The award, the Navy and Marine Corps Commendation Medal with the Combat Distinguishing Device, was a "long, long overdue recognition" of Clark's heroism aboard the USS Aaron Ward in May 1945, when the ship was hit by six kamikaze planes, said U.S. Secretary of the Navy Ray Mabus, who flew in to Moffett Field for the ceremony.
Clark single-handedly mounted an hours-long effort to extinguish onboard fires — including one that broke out in the ammunition locker, threatening to blow up the ship — and to help his surviving shipmates. Although the fire hoses were meant to be handled by at least two men, he often manned them by himself. Without treatment for his own injuries, he worked through the night carrying the wounded to the medic ward, he said.
In presenting the medal, Mabus acknowledged the military's record of racism that prevented people like Clark from being honored for valor. He spoke of African Americans who "risked their lives for their nation," fighting for American ideals and the promise of justice that the country hadn't fulfilled for them.
Clark's actions, he said, exemplify "a standard of conduct we should all aspire to." He noted that Clark has said he doesn't consider himself a hero. "But we do," the secretary said, the audience erupting in applause.
Clark's actions that day and into the night "played an undeniably significant role" in saving the ship and the lives of countless sailors, said U.S. Rep. Anna Eshoo, D-Palo Alto, who hosted the event. For two years, Eshoo worked to secure official military recognition for Clark, now 95.
The ceremony was attended by family members who came from all over the state and country, by a multitude of friends, by Clark's fellow members of St. Francis of Assisi Church in East Palo Alto, and by people who had never met Clark but were touched by his story of heroism and the injustice that delayed his recognition for 66 years.
As a military band played the national anthem, ushering in Mabus and Eshoo, family members quietly wept. And when Clark slowly walked into the spacious hall aided by a cane, applause and whistles broke out, then morphed into a hand-clapping processional chant: Carl, Carl, Carl.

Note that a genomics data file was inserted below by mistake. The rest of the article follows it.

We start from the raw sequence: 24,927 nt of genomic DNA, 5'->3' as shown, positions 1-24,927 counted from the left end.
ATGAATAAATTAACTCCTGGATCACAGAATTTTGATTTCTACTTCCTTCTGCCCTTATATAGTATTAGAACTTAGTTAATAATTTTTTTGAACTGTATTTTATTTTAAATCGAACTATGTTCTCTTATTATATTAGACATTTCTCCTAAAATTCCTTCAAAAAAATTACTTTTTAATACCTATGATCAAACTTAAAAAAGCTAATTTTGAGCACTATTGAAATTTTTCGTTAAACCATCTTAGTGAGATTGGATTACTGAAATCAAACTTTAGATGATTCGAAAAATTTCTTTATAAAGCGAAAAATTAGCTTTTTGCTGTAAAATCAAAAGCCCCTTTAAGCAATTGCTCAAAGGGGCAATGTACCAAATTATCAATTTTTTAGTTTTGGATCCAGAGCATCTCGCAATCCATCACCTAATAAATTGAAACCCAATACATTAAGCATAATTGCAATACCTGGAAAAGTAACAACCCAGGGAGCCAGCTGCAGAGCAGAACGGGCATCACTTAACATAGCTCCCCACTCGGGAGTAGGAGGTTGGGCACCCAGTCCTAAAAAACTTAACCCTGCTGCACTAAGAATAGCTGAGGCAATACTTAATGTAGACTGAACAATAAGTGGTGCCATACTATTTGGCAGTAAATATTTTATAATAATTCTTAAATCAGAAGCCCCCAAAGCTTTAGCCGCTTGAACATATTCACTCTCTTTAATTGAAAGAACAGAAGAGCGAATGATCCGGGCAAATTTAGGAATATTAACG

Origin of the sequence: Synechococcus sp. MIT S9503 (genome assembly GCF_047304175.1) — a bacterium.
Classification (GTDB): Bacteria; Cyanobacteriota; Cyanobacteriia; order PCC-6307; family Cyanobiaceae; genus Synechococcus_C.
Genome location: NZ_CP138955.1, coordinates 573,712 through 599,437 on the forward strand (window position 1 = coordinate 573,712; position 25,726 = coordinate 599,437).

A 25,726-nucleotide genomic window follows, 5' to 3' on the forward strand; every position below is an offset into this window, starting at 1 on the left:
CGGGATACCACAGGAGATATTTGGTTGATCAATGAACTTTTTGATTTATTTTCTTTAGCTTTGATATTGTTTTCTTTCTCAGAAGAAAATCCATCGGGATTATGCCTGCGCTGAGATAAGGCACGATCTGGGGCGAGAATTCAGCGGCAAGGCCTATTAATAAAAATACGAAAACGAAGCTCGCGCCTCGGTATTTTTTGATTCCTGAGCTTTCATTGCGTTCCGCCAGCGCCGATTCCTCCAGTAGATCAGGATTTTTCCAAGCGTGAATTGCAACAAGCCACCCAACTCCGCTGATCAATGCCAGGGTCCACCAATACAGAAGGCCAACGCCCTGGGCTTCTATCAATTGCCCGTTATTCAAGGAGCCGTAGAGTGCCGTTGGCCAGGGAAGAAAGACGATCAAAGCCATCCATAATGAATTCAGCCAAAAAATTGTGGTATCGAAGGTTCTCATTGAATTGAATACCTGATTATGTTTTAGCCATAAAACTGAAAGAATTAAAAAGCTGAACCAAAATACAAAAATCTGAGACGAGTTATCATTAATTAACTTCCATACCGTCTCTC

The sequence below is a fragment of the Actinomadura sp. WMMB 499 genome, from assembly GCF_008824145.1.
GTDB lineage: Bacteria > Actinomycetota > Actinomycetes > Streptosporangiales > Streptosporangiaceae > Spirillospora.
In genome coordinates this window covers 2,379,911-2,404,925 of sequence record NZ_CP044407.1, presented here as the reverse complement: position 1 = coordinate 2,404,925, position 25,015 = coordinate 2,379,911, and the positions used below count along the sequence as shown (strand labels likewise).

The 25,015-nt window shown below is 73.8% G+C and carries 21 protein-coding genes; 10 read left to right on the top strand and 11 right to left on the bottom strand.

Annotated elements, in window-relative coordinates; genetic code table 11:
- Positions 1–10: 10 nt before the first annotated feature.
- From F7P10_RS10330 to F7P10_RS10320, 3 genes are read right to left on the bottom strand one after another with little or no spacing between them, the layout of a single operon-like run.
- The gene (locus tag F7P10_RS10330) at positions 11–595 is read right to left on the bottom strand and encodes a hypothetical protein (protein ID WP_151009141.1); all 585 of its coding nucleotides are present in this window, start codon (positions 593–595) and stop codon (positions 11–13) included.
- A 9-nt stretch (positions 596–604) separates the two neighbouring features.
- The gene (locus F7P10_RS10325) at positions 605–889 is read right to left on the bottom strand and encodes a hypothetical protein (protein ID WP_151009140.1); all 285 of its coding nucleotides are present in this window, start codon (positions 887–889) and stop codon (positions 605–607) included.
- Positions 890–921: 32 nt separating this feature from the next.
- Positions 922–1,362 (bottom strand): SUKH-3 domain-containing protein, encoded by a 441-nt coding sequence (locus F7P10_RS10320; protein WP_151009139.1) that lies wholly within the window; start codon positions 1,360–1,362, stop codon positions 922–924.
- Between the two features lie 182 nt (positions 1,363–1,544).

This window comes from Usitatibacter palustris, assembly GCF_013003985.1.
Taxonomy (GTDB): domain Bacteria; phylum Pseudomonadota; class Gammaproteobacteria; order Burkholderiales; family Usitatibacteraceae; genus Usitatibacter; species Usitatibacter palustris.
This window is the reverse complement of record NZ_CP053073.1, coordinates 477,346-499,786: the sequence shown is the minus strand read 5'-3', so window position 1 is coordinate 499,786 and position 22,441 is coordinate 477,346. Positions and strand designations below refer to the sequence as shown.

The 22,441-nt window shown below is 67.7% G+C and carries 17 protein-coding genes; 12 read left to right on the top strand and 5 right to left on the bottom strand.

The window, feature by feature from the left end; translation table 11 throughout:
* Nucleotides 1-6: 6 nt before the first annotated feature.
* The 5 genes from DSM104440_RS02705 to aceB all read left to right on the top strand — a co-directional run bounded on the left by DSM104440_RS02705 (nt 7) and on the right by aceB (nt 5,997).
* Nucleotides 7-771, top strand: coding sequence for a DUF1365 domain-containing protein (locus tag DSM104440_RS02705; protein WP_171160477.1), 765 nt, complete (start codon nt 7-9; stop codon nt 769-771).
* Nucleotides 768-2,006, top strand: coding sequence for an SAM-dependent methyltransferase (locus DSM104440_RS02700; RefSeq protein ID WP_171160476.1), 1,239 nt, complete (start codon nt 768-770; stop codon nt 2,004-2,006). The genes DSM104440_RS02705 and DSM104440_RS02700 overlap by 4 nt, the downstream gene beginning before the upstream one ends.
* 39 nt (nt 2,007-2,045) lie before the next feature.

Also in the audience, tears streaming down her cheeks, was writing instructor Sheila Dunec. It was Dunec who went to Eshoo with Carl Clark's story, which the veteran shared in 2000 during a World War II life stories course Dunec conducted at the Menlo Park Library. Originally a writing course, it evolved into a project that included oral presentations, a video and, several years ago, a staged event.
Clark told the crowd that "this never would have happened" if it hadn't been for Dunec. He thanked her and Eshoo, who "brought this honor to a conclusion."
Recognizing other blacks in the military who were never recognized for their service, he noted: "We were loyal Americans and tried to do our part."
Mabus described Clark's heroism aboard the Aaron Ward but also his life after he returned to his country, stationed for a time at Moffett, then working for the U.S. Postal Service and involving himself with painting, writing and community.
"He led a good and productive life," Mabus said.
Clark joined the Navy in the 1930s, when blacks could serve only as mess attendants — essentially, officers' servants, he told the Almanac newspaper in an earlier interview.
On the Aaron Ward, he was part of an eight-man damage-control unit designated to put out fires and take on other urgent roles if the ship were attacked. On May 3, 1945, Clark sprang into action when his ship was hit by the kamikaze planes.
When the first signs of the attack were apparent, Clark recalled, the seven other men in the unit huddled in one area of the deck, yards away from him. When the first plane hit, all seven men were killed. Clark was flung up against an overhead structure, breaking his collarbone; his helmet and shoes were blown off his body.
When the second plane neared the ship, Clark could see the pilot's face. Then, the plane hit, and "blew me right across the ship," he said.
With the rest of the damage-control team gone, Clark ignored his injuries and began fighting the fires and aiding the injured.
Although the ship's captain told Clark he would make every effort to have him awarded for his heroism, those efforts were unsuccessful.
The country Clark defended didn't live up to its responsibility to him, "but today, we correct that omission," Mabus said.
The ceremony was attended by Clark's only living child, Karen Collins of Portland. His son died several years ago.
Clark's two surviving siblings also were there: Korea Strower, 93, of Washington, D.C., and Katherine Fletcher, 91, of Omaha. They and numerous cousins, nieces and nephews filled the first rows of the audience.
Also in attendance was Faye Lavrakas and Joanna Lavrakas, niece and sister-in-law, respectively, of retired Navy Captain Lefteris "Lefty" Lavrakas. Although Capt. Lavrakas died last August, before knowing that Clark's medal was approved, it was his testimony, as one of the last surviving officers of the Aaron Ward, that appears to have finalized the approval.
In a November 2010 letter to Mabus, Eshoo referred to Capt. Lavrakas' statement about expediting the award: "Please hurry up, Carl and I are both in our 90s and we need to correct this injustice for Carl."
Watch It Online
A video of highlights of the Clark medal ceremony is posted on Palo Alto Online.